Changing One’s Perspective
I remember when I first read The Hunger Games, I liked almost everything: the action, the dystopian world-building, the character development.
What I didn’t enjoy was the use of first person, present tense point of view. It seemed silly to me.
Well, guess what? Several years later, I find myself employing the same POV as Suzanne Collins, and many YA authors who followed her, for my suspense novel.
I suppose that makes me the silly one.
Actually, I realized that the immediacy that both the writer and the reader feel when “I” am telling the story is powerful. You are able to get inside the head of the protagonist and follow him or her on a compelling journey in which all other distractions are cast by the wayside.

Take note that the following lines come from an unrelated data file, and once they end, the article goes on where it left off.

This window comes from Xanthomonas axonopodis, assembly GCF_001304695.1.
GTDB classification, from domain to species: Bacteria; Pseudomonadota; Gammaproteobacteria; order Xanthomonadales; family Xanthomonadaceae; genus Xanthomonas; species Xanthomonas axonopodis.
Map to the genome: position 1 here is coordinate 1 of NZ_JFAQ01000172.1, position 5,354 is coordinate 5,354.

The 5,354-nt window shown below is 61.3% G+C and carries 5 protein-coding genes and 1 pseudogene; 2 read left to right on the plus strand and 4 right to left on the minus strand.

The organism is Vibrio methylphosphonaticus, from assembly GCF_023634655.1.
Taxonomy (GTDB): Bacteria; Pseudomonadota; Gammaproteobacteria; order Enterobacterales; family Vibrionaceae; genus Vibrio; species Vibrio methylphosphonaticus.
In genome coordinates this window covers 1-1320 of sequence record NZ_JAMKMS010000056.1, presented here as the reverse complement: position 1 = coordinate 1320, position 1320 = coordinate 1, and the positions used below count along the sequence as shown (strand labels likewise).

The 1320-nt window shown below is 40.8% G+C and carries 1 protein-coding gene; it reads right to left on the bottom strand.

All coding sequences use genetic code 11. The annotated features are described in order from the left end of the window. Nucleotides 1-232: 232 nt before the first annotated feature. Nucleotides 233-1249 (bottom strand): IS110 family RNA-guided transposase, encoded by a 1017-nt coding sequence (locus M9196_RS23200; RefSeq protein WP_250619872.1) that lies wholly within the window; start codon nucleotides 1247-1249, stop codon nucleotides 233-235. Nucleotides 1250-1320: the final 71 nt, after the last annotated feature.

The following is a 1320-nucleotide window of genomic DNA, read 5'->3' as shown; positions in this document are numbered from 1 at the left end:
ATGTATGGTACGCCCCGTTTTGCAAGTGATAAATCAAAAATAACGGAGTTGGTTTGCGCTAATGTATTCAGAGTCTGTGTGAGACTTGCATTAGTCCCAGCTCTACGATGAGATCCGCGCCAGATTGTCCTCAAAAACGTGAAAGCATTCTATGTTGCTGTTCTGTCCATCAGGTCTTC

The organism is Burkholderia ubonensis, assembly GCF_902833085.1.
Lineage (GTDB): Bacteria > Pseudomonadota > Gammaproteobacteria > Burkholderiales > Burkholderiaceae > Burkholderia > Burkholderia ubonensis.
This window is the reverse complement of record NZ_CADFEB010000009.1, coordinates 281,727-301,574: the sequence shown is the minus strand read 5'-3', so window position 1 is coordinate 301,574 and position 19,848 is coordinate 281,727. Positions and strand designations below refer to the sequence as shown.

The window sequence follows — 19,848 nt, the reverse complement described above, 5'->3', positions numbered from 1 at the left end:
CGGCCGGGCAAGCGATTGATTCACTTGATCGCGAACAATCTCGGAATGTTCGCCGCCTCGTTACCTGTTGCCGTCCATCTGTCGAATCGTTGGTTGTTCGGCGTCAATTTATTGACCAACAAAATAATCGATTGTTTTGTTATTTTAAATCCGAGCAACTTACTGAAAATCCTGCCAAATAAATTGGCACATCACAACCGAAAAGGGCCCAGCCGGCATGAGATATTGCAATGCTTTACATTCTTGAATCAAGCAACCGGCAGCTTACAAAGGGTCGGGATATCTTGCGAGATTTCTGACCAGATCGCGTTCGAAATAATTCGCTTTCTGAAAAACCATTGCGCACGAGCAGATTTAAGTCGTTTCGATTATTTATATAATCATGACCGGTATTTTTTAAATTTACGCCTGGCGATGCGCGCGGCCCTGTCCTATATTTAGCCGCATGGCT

When I wrote Fool’s Luck, I would sit for hours on end, banging away on the keyboard as I tried to capture the words flooding out of my head. I lost track of time and external reality as the story itself became the world I was living in.
I only hope by using the first person (and the present tense in the first and last chapters) that readers will get as lost in the story as I did.
I've been writing stories and taking photos since I was old enough to hold a pencil and stand behind a tripod.